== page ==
Eating Pears Lowers Your Obesity Risk, New Study Says
Eating pears could help lower your obesity risk, according to a recent study.
Researchers at Louisiana State University Agricultural Center found that those who regularly consumed pears as part of their diet had smaller waistlines. Furthermore, they were 35 percent less likely to be obese than those who did not include pears in their diet.
"The association between pears and lower body weight is very exciting," said lead study author Dr. Carol O'Neil of the Louisiana State University Agricultural Center, in a news release. "We believe fiber intake may have driven the lower body weights that were seen in this study because there was no difference in energy intake or level of physical activity found between the fresh pear consumers and non-consumers."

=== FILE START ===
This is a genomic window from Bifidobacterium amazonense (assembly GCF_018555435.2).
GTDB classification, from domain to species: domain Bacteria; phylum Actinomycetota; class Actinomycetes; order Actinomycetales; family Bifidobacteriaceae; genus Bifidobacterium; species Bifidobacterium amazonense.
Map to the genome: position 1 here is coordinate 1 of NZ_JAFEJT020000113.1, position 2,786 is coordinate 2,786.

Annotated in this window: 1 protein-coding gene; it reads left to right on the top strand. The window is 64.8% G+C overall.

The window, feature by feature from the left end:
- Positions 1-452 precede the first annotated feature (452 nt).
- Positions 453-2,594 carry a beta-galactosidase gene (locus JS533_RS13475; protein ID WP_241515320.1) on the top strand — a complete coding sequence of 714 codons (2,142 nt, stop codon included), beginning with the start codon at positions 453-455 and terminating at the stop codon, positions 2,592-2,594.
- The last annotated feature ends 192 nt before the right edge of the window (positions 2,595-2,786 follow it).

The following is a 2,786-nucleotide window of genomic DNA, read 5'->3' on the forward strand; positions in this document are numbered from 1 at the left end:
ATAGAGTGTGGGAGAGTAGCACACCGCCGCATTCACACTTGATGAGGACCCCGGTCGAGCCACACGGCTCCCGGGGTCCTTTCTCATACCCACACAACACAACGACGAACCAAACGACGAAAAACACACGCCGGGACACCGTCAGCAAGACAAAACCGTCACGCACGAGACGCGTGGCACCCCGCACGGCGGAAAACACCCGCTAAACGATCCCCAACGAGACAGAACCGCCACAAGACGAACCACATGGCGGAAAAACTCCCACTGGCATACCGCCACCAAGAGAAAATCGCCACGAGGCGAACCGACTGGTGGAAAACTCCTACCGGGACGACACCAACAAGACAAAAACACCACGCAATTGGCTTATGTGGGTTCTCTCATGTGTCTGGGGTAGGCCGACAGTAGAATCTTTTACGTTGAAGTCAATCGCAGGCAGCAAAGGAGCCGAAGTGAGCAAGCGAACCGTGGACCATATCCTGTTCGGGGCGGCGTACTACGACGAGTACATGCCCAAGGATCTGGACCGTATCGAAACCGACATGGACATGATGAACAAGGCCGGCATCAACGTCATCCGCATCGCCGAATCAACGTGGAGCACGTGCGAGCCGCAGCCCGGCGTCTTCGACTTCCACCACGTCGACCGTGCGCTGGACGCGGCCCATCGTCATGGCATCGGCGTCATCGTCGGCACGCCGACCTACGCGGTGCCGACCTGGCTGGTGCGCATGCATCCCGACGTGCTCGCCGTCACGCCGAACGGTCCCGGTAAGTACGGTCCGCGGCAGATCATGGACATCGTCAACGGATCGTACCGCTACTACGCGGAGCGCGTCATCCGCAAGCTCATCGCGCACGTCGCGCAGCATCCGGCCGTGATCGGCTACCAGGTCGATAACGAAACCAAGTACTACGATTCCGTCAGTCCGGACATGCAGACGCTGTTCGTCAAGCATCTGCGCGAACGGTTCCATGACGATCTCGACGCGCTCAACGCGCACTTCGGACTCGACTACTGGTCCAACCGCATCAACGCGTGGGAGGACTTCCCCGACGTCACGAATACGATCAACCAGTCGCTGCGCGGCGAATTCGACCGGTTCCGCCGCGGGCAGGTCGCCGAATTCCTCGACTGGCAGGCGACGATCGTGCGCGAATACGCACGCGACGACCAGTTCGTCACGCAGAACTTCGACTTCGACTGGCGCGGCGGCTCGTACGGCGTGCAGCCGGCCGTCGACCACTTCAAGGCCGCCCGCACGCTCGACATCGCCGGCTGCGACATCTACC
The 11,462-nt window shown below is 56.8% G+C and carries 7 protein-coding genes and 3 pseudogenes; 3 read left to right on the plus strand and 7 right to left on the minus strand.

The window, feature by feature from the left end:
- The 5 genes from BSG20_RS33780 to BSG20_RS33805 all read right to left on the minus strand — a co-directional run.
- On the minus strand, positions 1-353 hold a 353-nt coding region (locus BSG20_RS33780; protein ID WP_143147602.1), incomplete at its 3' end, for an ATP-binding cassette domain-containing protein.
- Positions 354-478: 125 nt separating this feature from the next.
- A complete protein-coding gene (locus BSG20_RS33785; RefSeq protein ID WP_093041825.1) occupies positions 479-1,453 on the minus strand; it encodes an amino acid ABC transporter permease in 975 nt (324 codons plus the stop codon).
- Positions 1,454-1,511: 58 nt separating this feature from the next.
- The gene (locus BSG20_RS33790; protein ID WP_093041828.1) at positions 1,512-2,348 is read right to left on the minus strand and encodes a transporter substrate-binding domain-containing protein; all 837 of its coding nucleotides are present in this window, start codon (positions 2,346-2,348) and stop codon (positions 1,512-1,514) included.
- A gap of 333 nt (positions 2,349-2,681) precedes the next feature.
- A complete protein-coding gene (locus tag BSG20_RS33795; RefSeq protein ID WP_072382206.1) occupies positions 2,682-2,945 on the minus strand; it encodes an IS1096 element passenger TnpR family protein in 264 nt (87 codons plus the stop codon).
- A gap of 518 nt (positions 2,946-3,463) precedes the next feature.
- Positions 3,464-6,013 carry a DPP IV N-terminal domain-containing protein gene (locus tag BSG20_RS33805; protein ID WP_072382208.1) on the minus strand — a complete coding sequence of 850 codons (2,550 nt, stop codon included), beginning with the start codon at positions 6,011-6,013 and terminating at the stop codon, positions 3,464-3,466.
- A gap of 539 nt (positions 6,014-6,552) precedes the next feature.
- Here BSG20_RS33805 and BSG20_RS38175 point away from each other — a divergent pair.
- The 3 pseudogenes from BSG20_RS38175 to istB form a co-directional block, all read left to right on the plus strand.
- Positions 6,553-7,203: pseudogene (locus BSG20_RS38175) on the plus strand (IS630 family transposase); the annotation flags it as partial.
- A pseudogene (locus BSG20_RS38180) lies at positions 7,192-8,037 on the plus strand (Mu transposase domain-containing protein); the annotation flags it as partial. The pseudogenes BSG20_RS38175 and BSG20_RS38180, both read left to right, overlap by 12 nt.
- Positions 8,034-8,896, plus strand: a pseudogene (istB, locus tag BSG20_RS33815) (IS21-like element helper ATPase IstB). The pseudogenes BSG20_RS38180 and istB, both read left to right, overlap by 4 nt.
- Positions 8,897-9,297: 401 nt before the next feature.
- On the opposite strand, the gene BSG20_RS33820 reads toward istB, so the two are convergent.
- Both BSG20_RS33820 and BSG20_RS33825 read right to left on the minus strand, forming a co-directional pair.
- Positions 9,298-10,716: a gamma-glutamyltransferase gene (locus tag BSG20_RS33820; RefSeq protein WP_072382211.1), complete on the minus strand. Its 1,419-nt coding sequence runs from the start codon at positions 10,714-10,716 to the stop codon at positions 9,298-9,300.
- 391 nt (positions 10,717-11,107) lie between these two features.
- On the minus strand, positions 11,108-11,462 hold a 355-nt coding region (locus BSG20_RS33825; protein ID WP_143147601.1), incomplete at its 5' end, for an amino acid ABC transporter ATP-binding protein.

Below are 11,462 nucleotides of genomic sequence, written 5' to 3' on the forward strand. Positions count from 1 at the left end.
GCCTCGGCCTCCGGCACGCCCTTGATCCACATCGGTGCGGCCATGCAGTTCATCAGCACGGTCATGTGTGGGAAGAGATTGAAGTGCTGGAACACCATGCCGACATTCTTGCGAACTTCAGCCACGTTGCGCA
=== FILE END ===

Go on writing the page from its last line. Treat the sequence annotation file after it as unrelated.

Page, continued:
During the study, researchers used a nationally representative analytic sample to examine the association of fresh pear consumption with nutrient intake, diet quality, nutrient adequacy and cardiovascular risk factors in adults.
The study findings further revealed that those who regularly ate pears as part of their diet had healthier eating habits, as defined by the Healthy Eating Index. Eating pears as part of a regular diet was also linked to higher intakes of vitamin C, dietary fiber, magnesium and potassium.
The study is published in the journal Nutrition and Food Science.
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